Carbon Compounds in the Atmosphere

Let's look at the molecules in the atmosphere.

Most of the molecules are either N2, at 78% of the atmospheric gases, or O2, at 21% of the atmospheric gases. All of the others are in small concentrations. These include the carbon oxides, hydrocarbons, and halocarbons (molecules with carbon bonded to F, Cl, Br, or I).


Hydrocarbons are made up of only carbon and hydrogen atoms. The most common is also the smallest, methane. That and other common hydrocarbons are listed below. (Note that a wedge is coming out and a dashed line goes back. This helps to indicate the three dimensional structure of the molecules.)

Methane is the primary constituent of natural gas and it is released into the atmosphere from crude oil production and some industrial activities. More of it is released from biological processes. Soil bacteria and bacteria in the guts of termites and ruminants, like cows produce, produce methane. Other mammals (including humans) produce smaller amounts.

Small amount of methane migrate from the troposphere (layer of atmosphere closest to Earth) to the troposphere but most methane and all of the other hydrocarbon molecules react with HO and O2. After a series of reactions, all hydrocarbons are converted to carbon dioxide and water.

Name/formula Structure Space-filling Model Source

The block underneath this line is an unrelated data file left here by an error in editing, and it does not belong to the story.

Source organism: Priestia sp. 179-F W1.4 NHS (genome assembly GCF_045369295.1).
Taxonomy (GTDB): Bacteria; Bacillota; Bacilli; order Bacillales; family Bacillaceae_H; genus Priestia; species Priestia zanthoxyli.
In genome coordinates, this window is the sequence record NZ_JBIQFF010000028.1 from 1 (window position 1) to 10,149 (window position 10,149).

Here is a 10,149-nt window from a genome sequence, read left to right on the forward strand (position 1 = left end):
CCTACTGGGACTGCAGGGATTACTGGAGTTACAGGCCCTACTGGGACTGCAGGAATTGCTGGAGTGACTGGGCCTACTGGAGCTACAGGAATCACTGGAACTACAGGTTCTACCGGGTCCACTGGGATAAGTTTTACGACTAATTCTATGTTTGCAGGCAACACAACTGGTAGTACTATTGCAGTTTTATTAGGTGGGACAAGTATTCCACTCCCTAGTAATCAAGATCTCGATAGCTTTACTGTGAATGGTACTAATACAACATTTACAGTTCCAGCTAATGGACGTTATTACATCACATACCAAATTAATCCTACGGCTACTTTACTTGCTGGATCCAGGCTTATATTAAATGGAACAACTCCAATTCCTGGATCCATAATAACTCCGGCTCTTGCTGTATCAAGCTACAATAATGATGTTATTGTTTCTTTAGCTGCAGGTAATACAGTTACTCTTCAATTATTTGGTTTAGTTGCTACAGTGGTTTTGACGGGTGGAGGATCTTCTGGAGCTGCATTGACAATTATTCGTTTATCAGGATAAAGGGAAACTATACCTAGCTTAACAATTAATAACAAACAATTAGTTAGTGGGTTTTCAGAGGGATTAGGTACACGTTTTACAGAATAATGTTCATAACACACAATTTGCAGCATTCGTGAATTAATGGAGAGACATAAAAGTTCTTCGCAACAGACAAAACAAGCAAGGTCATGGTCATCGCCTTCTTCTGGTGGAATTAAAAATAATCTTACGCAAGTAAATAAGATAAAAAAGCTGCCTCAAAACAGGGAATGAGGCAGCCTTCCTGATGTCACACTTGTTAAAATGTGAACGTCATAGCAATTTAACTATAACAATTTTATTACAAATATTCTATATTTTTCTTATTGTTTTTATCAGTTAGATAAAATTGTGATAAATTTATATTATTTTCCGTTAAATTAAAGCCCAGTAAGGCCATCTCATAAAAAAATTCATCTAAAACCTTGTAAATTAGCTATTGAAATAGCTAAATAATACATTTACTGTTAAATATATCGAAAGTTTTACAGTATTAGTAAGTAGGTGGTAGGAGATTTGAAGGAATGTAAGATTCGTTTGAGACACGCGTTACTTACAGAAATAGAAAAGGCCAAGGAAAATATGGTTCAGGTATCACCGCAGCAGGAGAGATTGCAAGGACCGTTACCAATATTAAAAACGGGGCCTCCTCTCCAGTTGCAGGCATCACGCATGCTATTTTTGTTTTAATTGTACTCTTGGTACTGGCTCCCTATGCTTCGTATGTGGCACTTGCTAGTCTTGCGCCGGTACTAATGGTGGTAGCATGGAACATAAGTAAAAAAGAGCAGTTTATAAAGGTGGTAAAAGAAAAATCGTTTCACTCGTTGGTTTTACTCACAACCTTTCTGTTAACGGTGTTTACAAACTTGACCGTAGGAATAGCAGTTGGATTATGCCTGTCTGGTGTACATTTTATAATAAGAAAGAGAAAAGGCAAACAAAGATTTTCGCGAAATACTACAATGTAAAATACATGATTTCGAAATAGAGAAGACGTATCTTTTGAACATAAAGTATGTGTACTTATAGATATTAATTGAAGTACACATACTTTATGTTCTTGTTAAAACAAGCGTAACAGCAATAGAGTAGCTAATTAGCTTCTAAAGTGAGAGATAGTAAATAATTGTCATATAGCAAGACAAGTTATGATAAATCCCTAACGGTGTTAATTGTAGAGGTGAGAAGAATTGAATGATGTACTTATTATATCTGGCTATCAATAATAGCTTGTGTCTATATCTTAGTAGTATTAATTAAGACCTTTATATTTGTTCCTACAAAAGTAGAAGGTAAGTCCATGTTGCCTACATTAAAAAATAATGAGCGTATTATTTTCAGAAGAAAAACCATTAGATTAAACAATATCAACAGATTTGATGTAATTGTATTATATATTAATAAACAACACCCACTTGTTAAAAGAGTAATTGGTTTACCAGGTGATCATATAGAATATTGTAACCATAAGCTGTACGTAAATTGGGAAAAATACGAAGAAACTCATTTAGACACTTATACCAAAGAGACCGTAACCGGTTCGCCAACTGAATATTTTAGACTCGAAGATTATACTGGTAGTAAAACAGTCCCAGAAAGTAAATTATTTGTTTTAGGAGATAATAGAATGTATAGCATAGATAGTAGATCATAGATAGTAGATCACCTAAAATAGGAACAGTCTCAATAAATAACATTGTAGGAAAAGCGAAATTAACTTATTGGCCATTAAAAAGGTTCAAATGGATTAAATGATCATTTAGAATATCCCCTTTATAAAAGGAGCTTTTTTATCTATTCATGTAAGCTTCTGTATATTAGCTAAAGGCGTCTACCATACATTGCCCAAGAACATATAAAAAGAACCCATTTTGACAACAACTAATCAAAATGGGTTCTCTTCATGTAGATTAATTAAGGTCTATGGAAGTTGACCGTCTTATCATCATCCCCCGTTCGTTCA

an alkane
termites, cows, natural gas


an alkane
natural gas, decomposing plant material
ethene or ethylene


an alkene
ripening fruit
ethyne or acetylene


an alkyne
industrial production


an alkane
natural gas, decomposing plant material


an alkene
garlic, plant oils, burning refuse

Types of Hydrocarbons

Hydrocarbons that have 4 bonds to every carbon atom are called alkanes. These are the least reactive of the hydrocarbons.

Hydrocarbons that have a double bond between two carbon atoms are called alkenes. These are more reactive than alkanes. Electron-poor molecules react at the pi bond of alkenes.

Hydrocarbons that have a triple bond between two carbon atoms are called alkynes. These are the most reactive. Electron-poor molecules react at the pi bond of alkynes.

The hybrid orbital model of bonding is a simple and useful way to describe the bonding in hydrocarbons. What orbitals are involved in the bonding between carbon atoms and between carbon and hydrogen atoms in propene?

Professor Patricia Shapley, University of Illinois, 2012